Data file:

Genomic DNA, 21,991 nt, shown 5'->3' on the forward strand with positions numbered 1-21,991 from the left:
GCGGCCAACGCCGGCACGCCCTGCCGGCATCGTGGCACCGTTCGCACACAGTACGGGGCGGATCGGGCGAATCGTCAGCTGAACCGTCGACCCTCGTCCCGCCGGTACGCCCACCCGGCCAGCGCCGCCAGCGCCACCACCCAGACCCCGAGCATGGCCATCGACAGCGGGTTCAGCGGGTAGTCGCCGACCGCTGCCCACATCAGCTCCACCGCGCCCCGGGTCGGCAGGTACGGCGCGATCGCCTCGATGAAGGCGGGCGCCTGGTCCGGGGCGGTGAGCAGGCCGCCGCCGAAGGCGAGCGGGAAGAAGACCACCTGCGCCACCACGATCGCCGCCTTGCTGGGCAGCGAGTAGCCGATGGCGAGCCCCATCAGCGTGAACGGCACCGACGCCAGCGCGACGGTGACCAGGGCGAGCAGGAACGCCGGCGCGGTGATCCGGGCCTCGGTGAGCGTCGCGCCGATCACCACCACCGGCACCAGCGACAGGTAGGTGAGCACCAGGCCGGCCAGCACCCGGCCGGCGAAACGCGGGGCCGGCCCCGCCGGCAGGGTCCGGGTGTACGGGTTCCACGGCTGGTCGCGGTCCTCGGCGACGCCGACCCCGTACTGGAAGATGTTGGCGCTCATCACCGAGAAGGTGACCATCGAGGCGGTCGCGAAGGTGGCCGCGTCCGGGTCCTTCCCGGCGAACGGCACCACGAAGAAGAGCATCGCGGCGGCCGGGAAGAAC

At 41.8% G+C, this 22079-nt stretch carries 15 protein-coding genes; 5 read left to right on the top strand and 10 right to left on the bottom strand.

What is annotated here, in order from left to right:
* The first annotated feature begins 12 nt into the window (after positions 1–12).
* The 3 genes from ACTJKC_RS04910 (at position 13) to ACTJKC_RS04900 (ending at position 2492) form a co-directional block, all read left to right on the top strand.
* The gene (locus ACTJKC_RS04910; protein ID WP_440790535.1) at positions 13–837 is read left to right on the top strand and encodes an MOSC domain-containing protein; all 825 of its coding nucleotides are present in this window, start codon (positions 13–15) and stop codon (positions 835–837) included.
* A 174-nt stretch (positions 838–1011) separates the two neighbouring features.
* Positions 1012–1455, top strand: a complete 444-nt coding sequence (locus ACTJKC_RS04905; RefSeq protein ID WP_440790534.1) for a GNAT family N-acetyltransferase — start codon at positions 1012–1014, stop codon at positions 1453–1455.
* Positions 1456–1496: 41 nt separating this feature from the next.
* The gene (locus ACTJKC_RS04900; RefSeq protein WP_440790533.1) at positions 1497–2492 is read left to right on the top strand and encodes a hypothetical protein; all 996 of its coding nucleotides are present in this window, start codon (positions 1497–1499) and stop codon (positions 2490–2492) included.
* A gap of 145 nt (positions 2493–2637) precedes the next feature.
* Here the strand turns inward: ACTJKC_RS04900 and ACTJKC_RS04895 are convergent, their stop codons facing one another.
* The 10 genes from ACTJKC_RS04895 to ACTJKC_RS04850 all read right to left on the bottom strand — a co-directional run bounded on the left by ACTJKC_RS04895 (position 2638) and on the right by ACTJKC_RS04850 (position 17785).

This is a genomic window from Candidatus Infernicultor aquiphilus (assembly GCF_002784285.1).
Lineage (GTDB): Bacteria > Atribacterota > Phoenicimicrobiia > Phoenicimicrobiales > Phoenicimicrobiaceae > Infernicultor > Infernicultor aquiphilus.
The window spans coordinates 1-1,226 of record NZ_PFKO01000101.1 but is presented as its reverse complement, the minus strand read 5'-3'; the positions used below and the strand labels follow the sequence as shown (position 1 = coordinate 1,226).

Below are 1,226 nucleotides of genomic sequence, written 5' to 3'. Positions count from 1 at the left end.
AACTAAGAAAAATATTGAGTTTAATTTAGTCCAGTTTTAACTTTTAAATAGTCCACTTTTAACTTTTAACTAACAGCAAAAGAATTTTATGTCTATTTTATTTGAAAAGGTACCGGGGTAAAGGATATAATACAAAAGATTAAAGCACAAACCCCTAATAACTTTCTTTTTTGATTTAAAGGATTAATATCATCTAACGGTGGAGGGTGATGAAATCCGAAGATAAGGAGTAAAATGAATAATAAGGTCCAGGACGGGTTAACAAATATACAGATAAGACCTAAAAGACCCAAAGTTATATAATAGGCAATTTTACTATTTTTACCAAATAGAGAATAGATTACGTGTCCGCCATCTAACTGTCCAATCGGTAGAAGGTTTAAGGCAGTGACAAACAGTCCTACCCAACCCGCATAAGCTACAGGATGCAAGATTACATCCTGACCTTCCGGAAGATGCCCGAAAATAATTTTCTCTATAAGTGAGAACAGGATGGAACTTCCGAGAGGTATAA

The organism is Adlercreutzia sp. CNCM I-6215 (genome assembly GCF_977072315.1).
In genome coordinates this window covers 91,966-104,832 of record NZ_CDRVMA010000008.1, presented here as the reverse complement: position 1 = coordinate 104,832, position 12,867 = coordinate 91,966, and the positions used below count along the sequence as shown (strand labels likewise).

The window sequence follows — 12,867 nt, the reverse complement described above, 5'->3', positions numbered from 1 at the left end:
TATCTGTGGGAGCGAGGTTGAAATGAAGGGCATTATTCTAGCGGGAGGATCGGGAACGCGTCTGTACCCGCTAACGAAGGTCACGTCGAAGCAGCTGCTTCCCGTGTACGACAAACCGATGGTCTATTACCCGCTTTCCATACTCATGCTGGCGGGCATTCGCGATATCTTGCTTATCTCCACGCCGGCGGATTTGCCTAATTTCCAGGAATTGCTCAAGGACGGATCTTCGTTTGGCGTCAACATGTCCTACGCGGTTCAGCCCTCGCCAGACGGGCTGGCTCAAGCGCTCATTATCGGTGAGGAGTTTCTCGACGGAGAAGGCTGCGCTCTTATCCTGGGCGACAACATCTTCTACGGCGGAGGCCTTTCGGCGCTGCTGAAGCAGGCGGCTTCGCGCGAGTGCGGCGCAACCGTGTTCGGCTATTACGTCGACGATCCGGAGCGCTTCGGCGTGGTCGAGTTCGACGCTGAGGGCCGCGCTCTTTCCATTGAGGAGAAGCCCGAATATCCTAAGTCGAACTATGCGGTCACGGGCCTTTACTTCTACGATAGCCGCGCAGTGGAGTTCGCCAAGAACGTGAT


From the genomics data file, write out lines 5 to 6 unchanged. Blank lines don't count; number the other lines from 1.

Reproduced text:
* The first annotated feature begins 12 nt into the window (after positions 1–12).
* The 3 genes from ACTJKC_RS04910 (at position 13) to ACTJKC_RS04900 (ending at position 2492) form a co-directional block, all read left to right on the top strand.